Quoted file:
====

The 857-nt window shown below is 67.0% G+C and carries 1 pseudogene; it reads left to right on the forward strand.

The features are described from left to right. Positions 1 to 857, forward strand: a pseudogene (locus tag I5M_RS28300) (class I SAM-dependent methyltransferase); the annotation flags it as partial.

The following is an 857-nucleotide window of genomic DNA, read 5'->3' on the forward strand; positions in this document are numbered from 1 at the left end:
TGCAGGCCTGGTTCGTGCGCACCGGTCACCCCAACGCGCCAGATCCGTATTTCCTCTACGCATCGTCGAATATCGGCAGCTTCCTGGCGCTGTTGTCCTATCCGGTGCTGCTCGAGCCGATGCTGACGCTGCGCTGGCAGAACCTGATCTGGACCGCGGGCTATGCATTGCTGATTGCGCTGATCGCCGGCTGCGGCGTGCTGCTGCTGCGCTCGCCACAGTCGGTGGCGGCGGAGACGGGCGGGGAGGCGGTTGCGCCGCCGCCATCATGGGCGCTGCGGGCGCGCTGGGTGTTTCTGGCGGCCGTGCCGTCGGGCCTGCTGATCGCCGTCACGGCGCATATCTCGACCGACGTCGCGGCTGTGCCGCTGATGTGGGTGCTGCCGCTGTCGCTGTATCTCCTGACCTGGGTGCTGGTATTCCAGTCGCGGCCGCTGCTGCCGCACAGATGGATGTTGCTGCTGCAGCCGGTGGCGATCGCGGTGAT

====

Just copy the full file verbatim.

The 857-nt window shown below is 67.0% G+C and carries 1 pseudogene; it reads left to right on the forward strand.

The features are described from left to right. Positions 1 to 857, forward strand: a pseudogene (locus tag I5M_RS28300) (class I SAM-dependent methyltransferase); the annotation flags it as partial.

The following is an 857-nucleotide window of genomic DNA, read 5'->3' on the forward strand; positions in this document are numbered from 1 at the left end:
TGCAGGCCTGGTTCGTGCGCACCGGTCACCCCAACGCGCCAGATCCGTATTTCCTCTACGCATCGTCGAATATCGGCAGCTTCCTGGCGCTGTTGTCCTATCCGGTGCTGCTCGAGCCGATGCTGACGCTGCGCTGGCAGAACCTGATCTGGACCGCGGGCTATGCATTGCTGATTGCGCTGATCGCCGGCTGCGGCGTGCTGCTGCTGCGCTCGCCACAGTCGGTGGCGGCGGAGACGGGCGGGGAGGCGGTTGCGCCGCCGCCATCATGGGCGCTGCGGGCGCGCTGGGTGTTTCTGGCGGCCGTGCCGTCGGGCCTGCTGATCGCCGTCACGGCGCATATCTCGACCGACGTCGCGGCTGTGCCGCTGATGTGGGTGCTGCCGCTGTCGCTGTATCTCCTGACCTGGGTGCTGGTATTCCAGTCGCGGCCGCTGCTGCCGCACAGATGGATGTTGCTGCTGCAGCCGGTGGCGATCGCGGTGAT